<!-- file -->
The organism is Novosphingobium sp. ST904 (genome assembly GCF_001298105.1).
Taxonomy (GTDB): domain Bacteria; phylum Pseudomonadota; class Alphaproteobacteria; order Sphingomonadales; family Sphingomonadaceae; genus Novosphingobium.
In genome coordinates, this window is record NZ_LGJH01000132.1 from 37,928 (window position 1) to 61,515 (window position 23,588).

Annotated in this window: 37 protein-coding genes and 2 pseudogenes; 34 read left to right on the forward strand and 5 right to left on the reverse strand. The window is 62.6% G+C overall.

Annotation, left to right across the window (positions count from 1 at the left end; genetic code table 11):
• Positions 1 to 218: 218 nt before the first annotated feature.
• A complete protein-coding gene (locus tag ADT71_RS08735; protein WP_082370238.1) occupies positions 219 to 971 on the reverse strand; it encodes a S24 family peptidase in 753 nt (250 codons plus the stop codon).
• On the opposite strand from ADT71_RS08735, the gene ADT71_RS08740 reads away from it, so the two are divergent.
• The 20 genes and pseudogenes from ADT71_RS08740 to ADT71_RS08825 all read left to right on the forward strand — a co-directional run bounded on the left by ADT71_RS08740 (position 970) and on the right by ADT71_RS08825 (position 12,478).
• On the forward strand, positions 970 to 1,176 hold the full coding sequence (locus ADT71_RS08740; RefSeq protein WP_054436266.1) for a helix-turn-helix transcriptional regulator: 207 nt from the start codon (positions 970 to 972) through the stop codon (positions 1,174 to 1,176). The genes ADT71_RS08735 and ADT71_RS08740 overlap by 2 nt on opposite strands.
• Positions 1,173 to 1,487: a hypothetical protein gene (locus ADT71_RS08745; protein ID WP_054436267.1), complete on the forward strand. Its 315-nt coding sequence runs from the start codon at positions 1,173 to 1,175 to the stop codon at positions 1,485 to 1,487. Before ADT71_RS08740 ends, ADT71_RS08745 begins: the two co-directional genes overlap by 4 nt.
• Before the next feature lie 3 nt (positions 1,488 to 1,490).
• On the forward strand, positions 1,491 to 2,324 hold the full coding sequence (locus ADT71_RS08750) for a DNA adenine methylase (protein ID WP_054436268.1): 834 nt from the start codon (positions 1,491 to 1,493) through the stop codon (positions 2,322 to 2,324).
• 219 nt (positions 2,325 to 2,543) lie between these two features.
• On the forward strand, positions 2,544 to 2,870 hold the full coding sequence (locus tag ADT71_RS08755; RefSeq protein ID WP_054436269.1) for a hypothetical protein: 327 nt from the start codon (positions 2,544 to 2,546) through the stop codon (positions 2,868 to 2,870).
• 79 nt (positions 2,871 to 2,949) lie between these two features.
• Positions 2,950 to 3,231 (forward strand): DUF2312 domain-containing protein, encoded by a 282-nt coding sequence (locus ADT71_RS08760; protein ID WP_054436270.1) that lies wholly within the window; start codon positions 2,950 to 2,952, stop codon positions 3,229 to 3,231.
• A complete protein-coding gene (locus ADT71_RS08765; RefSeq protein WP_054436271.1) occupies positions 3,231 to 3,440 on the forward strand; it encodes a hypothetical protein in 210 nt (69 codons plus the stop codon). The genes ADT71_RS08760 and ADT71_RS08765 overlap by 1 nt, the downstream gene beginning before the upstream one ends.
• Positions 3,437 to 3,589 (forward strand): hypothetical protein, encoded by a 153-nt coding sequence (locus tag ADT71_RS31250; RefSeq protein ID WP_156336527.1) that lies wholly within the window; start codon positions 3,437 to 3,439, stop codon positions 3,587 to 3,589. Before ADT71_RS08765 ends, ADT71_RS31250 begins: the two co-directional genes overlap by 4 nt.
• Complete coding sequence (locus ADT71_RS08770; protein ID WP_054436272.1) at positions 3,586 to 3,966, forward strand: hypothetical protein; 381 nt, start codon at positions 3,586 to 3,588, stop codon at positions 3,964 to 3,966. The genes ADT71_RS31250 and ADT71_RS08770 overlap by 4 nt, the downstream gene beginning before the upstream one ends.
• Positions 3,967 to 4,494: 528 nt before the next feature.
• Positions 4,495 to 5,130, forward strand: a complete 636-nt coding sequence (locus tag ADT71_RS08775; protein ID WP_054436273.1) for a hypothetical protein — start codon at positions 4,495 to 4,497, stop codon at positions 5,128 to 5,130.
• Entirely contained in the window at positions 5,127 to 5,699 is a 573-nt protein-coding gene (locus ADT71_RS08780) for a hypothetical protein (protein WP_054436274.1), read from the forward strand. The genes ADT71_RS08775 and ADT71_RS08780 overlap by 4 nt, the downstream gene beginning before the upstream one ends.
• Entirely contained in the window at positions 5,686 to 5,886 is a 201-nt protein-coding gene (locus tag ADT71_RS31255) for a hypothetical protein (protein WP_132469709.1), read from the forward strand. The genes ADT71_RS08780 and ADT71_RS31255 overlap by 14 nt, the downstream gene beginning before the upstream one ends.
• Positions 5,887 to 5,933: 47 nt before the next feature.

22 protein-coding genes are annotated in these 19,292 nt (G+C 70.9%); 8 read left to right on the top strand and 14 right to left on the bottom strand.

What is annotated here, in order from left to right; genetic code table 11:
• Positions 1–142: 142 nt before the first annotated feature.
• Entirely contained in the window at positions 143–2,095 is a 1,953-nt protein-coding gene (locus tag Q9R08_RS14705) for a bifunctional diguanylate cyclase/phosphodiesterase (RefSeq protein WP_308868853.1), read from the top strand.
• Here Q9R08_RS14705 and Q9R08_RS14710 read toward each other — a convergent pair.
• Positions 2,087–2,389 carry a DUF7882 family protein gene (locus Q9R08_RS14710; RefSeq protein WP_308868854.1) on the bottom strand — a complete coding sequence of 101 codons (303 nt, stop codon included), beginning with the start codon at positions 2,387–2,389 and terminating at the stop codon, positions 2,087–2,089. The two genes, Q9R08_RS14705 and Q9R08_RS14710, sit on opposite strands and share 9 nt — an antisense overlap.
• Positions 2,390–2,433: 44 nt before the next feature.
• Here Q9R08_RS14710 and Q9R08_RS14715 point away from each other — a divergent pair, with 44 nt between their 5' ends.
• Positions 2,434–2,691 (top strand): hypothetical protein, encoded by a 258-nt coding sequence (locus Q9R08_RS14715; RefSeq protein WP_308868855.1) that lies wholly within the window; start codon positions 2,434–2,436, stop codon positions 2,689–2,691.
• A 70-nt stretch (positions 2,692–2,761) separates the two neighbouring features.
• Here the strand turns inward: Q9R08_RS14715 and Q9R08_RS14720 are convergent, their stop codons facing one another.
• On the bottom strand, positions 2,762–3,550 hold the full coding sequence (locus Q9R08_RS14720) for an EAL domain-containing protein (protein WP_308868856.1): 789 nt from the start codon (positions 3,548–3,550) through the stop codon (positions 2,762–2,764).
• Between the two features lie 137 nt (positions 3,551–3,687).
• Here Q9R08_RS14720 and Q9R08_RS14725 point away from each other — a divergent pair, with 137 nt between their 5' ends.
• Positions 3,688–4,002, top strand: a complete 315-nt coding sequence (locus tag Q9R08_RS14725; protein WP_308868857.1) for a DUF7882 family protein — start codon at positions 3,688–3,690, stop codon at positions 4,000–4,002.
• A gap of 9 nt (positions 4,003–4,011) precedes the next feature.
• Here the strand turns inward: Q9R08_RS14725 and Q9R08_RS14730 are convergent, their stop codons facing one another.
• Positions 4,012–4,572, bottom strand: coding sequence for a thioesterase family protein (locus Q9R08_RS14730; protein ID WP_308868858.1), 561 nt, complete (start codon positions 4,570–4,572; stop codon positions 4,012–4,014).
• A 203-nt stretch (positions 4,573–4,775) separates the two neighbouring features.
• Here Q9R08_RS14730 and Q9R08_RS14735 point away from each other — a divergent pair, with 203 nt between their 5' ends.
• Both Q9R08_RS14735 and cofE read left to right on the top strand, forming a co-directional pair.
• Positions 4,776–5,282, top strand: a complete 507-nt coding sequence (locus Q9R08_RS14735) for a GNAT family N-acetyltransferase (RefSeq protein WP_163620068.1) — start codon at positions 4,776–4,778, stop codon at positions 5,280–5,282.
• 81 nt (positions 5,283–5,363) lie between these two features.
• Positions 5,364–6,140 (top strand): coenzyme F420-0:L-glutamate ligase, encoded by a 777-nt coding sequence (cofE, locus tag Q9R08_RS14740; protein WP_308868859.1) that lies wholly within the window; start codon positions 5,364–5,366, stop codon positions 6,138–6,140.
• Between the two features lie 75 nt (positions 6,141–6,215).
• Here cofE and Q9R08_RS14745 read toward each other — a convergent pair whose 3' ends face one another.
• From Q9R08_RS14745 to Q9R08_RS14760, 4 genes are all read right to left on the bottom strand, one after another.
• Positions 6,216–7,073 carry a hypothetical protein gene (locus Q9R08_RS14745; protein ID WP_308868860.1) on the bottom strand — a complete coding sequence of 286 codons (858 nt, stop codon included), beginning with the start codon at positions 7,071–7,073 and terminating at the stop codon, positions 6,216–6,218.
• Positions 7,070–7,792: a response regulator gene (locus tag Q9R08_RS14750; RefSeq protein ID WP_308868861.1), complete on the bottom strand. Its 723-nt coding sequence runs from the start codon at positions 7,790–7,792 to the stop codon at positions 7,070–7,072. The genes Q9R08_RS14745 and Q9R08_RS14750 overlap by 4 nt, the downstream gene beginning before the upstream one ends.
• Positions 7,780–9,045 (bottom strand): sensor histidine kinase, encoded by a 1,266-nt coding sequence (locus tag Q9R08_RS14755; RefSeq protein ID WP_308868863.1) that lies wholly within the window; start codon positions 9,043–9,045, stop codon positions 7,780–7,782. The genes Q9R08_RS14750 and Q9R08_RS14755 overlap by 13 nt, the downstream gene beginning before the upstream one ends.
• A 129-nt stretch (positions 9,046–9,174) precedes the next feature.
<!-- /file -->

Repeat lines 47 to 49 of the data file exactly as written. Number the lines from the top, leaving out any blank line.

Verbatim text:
• Positions 4,776–5,282, top strand: a complete 507-nt coding sequence (locus Q9R08_RS14735) for a GNAT family N-acetyltransferase (RefSeq protein WP_163620068.1) — start codon at positions 4,776–4,778, stop codon at positions 5,280–5,282.
• 81 nt (positions 5,283–5,363) lie between these two features.
• Positions 5,364–6,140 (top strand): coenzyme F420-0:L-glutamate ligase, encoded by a 777-nt coding sequence (cofE, locus tag Q9R08_RS14740; protein WP_308868859.1) that lies wholly within the window; start codon positions 5,364–5,366, stop codon positions 6,138–6,140.